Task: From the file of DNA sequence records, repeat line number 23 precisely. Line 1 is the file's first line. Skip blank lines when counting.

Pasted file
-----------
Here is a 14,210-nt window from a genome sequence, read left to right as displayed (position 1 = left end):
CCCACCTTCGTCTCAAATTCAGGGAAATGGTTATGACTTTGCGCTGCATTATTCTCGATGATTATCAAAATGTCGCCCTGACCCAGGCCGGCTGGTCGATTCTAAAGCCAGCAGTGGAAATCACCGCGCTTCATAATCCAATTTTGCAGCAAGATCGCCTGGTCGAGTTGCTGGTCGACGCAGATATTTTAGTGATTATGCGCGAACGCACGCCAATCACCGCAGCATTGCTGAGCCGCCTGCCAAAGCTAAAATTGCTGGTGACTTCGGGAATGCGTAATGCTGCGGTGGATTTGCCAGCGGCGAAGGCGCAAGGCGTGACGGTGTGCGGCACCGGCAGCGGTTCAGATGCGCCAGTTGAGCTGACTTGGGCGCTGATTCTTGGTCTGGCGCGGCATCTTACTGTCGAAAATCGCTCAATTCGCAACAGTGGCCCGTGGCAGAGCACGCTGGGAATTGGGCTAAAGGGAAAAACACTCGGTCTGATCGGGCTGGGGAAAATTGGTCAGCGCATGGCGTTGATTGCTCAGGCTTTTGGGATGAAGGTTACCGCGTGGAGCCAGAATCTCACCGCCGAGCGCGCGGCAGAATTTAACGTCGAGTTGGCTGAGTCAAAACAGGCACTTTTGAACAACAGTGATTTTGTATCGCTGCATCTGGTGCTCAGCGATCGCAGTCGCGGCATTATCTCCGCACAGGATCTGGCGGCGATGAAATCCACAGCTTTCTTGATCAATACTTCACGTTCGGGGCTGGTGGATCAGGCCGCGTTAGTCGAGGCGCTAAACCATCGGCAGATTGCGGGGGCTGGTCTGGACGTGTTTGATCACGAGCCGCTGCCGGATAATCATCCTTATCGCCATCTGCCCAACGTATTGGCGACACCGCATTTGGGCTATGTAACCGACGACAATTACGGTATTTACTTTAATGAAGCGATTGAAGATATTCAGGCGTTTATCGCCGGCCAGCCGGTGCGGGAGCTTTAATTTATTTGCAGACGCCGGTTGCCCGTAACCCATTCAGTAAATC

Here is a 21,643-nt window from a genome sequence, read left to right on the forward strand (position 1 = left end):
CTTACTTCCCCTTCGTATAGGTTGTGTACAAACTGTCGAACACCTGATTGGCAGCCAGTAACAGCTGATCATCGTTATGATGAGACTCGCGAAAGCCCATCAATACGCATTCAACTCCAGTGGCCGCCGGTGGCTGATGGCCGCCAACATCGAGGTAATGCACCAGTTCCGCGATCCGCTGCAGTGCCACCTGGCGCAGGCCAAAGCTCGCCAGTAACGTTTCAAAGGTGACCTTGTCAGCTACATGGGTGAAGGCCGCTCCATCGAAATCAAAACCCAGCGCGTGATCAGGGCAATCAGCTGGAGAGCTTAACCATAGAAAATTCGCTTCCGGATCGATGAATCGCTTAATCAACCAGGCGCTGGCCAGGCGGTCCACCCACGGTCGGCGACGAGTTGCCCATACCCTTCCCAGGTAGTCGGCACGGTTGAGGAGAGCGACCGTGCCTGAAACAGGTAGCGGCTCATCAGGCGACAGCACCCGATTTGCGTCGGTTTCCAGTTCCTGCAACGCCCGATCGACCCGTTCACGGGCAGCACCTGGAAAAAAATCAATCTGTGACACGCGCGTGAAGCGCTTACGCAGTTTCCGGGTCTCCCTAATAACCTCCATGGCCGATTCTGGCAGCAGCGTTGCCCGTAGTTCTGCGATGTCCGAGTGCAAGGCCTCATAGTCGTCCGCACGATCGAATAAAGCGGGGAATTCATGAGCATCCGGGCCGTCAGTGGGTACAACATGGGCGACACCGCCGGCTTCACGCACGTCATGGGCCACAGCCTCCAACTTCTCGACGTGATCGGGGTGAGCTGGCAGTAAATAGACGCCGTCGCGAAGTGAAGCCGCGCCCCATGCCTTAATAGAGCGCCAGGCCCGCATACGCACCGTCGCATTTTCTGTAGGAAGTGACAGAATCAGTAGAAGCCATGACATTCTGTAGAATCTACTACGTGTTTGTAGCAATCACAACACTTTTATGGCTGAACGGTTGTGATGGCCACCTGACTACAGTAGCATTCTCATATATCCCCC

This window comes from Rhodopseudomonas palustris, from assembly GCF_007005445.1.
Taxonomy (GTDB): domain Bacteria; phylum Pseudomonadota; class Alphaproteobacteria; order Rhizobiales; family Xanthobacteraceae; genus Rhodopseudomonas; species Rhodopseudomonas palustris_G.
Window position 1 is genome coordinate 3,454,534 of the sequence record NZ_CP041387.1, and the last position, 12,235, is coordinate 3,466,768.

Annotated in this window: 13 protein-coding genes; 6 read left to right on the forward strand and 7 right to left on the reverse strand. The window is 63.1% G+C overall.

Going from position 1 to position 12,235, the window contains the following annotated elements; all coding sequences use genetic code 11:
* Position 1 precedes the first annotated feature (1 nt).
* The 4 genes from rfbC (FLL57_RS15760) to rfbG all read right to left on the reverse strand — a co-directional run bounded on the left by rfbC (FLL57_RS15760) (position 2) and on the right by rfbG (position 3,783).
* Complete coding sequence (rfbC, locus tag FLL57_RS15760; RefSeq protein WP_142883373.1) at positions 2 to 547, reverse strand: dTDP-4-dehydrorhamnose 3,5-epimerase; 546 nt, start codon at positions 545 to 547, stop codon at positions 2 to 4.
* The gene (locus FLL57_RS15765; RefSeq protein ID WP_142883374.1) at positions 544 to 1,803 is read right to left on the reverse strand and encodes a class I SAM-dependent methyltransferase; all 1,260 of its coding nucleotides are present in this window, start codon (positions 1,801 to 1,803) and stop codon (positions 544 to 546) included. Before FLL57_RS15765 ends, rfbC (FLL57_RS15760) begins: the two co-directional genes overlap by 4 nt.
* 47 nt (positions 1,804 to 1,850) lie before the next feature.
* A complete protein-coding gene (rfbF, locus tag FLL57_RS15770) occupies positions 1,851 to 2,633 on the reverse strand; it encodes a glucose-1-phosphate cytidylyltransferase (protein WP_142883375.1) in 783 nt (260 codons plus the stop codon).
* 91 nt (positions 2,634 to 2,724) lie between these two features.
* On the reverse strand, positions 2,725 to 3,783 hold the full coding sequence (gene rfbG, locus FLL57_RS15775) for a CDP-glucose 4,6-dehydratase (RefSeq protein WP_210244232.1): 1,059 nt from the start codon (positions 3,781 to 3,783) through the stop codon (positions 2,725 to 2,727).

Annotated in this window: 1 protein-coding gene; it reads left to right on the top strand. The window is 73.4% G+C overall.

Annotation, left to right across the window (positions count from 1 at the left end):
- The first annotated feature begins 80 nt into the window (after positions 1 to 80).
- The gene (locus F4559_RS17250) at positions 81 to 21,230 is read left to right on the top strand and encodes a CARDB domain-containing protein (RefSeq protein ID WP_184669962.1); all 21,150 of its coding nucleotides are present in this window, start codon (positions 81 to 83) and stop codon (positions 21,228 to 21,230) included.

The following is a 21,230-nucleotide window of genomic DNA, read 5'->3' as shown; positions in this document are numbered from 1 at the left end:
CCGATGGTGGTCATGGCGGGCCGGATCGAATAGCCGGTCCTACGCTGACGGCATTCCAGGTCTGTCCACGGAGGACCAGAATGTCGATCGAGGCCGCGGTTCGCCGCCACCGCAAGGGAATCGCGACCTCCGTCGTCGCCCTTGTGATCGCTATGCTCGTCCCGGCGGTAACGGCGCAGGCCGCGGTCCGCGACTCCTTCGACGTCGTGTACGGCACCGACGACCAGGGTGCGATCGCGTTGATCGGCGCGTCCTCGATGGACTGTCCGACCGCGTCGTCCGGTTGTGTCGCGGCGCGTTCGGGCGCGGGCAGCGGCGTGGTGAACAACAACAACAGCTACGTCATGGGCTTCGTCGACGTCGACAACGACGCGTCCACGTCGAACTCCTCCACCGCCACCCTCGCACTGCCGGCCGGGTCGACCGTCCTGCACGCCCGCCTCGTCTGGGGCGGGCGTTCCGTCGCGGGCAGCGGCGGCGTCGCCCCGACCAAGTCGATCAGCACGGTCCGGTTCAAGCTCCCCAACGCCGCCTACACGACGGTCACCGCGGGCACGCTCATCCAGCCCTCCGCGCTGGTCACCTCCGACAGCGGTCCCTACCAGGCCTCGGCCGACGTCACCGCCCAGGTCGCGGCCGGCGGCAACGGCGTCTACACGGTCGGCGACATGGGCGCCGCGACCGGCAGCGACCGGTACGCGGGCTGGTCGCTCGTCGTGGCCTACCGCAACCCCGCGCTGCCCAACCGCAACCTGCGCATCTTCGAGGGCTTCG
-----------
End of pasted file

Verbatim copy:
CCGATGGTGGTCATGGCGGGCCGGATCGAATAGCCGGTCCTACGCTGACGGCATTCCAGGTCTGTCCACGGAGGACCAGAATGTCGATCGAGGCCGCGGTTCGCCGCCACCGCAAGGGAATCGCGACCTCCGTCGTCGCCCTTGTGATCGCTATGCTCGTCCCGGCGGTAACGGCGCAGGCCGCGGTCCGCGACTCCTTCGACGTCGTGTACGGCACCGACGACCAGGGTGCGATCGCGTTGATCGGCGCGTCCTCGATGGACTGTCCGACCGCGTCGTCCGGTTGTGTCGCGGCGCGTTCGGGCGCGGGCAGCGGCGTGGTGAACAACAACAACAGCTACGTCATGGGCTTCGTCGACGTCGACAACGACGCGTCCACGTCGAACTCCTCCACCGCCACCCTCGCACTGCCGGCCGGGTCGACCGTCCTGCACGCCCGCCTCGTCTGGGGCGGGCGTTCCGTCGCGGGCAGCGGCGGCGTCGCCCCGACCAAGTCGATCAGCACGGTCCGGTTCAAGCTCCCCAACGCCGCCTACACGACGGTCACCGCGGGCACGCTCATCCAGCCCTCCGCGCTGGTCACCTCCGACAGCGGTCCCTACCAGGCCTCGGCCGACGTCACCGCCCAGGTCGCGGCCGGCGGCAACGGCGTCTACACGGTCGGCGACATGGGCGCCGCGACCGGCAGCGACCGGTACGCGGGCTGGTCGCTCGTCGTGGCCTACCGCAACCCCGCGCTGCCCAACCGCAACCTGCGCATCTTCGAGGGCTTCG